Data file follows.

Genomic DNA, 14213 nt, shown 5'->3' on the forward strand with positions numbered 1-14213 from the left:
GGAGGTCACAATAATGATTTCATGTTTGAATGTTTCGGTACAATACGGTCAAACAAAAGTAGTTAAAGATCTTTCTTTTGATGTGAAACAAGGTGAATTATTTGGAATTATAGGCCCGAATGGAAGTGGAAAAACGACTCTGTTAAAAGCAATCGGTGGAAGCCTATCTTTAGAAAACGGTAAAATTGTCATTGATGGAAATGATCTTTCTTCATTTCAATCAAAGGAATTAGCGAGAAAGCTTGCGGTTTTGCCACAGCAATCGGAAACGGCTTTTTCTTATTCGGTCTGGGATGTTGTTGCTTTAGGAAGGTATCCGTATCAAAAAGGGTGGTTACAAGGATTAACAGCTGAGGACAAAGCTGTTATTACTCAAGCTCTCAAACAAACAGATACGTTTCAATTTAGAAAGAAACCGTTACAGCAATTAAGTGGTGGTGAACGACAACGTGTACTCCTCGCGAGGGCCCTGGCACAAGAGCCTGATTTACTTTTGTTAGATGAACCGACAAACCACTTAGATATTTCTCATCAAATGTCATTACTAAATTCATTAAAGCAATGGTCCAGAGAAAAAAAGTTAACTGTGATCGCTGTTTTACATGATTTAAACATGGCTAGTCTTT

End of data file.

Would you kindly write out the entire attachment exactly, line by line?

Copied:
Genomic DNA, 14213 nt, shown 5'->3' on the forward strand with positions numbered 1-14213 from the left:
GGAGGTCACAATAATGATTTCATGTTTGAATGTTTCGGTACAATACGGTCAAACAAAAGTAGTTAAAGATCTTTCTTTTGATGTGAAACAAGGTGAATTATTTGGAATTATAGGCCCGAATGGAAGTGGAAAAACGACTCTGTTAAAAGCAATCGGTGGAAGCCTATCTTTAGAAAACGGTAAAATTGTCATTGATGGAAATGATCTTTCTTCATTTCAATCAAAGGAATTAGCGAGAAAGCTTGCGGTTTTGCCACAGCAATCGGAAACGGCTTTTTCTTATTCGGTCTGGGATGTTGTTGCTTTAGGAAGGTATCCGTATCAAAAAGGGTGGTTACAAGGATTAACAGCTGAGGACAAAGCTGTTATTACTCAAGCTCTCAAACAAACAGATACGTTTCAATTTAGAAAGAAACCGTTACAGCAATTAAGTGGTGGTGAACGACAACGTGTACTCCTCGCGAGGGCCCTGGCACAAGAGCCTGATTTACTTTTGTTAGATGAACCGACAAACCACTTAGATATTTCTCATCAAATGTCATTACTAAATTCATTAAAGCAATGGTCCAGAGAAAAAAAGTTAACTGTGATCGCTGTTTTACATGATTTAAACATGGCTAGTCTTT